A. Keith Stewart, MB, ChB: The standard of care in the United States has become a 3-drug combination involving a proteasome inhibitor, usually bortezomib, with an immune modulator, usually lenalidomide, and that has become the de facto standard for younger and increasingly for elderly patients. We are seeing an encroachment on that with the drug carfilzomib, which has some unique toxicity issues. The issues that we worry about with carfilzomib, which can be substituted for bortezomib, are that it has a low but real incidence of cardiovascular events by which we most commonly see some congestive heart failure, hypertension, and shortness of breath. These tend to be serious in 3% to 5% of patients. So, for the vast majority of patients, it is not a concern.
But as patients get older, particularly we are more conservative in using that drug because of those issues. We are more aggressive at managing hypertension, and we are more selective in which patients we will put on those drugs. For example, we would probably not treat patients with cardiac amyloidosis. We would probably not treat patients with a known history of congestive heart failure, atrial fibrillation, or severe hypertension, with carfilzomib as 1 example. However, I would emphasize that it is a well-tolerated drug for most people. It is highly effective, and I think it’s rapidly becoming a more attractive option, particularly in our younger, healthier population.
Some recent studies have suggested that in addition to the usual 3 drugs that we use, a fourth drug can be added. One study in particular, the ALCYONE study, compared melphalan/bortezomib/prednisone alone versus the same 3 drugs with daratumumab. It showed distinct advantages in response rate, depth of response, and particularly MRD-negativity—which became part of the FDA label in the approval—and increased progression-free survival. This 4-drug cocktail is probably going to transform the way we think about treating myeloma. In the United States, melphalan will not be used. But the combination of 4 drugs—a proteasome inhibitor, an IMiD, a steroid, and a monoclonal antibody such as daratumumab—are likely to be highly effective.
There are other 4-drug combinations being explored. The combination of carfilzomib/lenalidomide/daratumumab and bortezomib/lenalidomide and elotuzumab, another monoclonal antibody, are now in clinical trials. We’re watching quite carefully to see if the addition of a 4-drug always improves outcomes, and particularly we are paying attention to whether it also increases toxicity. Most of these studies are still in the clinical trial phase, and we’re waiting for the results to become available.
There are also studies in which only 2 drugs, like lenalidomide/dexamethasone, are combined with daratumumab. One study called MAIA will be reported later this year in more elderly patients, who are probably not inclined to go to transplant, to see if that 3-drug cocktail is particularly effective.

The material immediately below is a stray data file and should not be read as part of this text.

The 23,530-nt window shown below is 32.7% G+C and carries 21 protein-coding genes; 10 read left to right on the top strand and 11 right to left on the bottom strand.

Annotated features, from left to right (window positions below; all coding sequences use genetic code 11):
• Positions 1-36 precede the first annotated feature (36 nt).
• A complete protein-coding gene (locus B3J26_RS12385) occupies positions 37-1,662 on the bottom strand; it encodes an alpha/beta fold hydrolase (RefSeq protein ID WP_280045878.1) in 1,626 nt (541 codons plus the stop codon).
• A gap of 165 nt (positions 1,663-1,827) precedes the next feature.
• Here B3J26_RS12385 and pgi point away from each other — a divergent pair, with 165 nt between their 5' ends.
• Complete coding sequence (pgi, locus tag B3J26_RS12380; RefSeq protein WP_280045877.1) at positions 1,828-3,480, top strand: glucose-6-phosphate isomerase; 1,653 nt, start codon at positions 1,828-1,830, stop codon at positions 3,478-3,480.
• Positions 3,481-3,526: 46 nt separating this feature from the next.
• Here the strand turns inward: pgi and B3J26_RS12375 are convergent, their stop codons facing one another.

Daratumumab, when combined with these other chemotherapy agents, is a highly effective drug. There are some limitations due to the convenience of employing the drug. It’s well tolerated. There is a high instance of infusion reactions with the first infusion, and as a consequence it is given very slowly. It can be a 7- or even 8-hour infusion on the first day, which can provide some difficulties for community practices in particular, keeping a single patient in the bed or in a chair for the entire day.
For this infusion, no inconvenience can be overcome. There are some studies now suggesting you can shorten the duration of infusion. There are some studies coming in which subcutaneous daratumumab is being employed instead of intravenous infusions. Beyond the initial first day of infusional reaction, it’s essentially a very well tolerated drug and quite easy for our patients to take. It is given once a week for the first 8 weeks, then once every 2 weeks for 16 weeks, and then once monthly. So, after the first 6 months of therapy, it’s really just a monthly infusion with very limited toxicity and a much shorter infusion time.
If we begin to use daratumumab in the frontline setting, we have to address what will happen at relapse. Is this a drug that we can use again like we do with rituximab in lymphoma? Or is it a drug that we would replace with a different monoclonal antibody, perhaps targeting a different surface marker such as BCMA? BCMA has become a very popular target in myeloma and there are already some monoclonal antibodies that are showing high efficacy in treating patients in relapse. So, 1 strategy would be to use daratumumab initially, even as part of maintenance therapy, and when the patient relapses, to switch to something targeting the BCMA cell surface marker.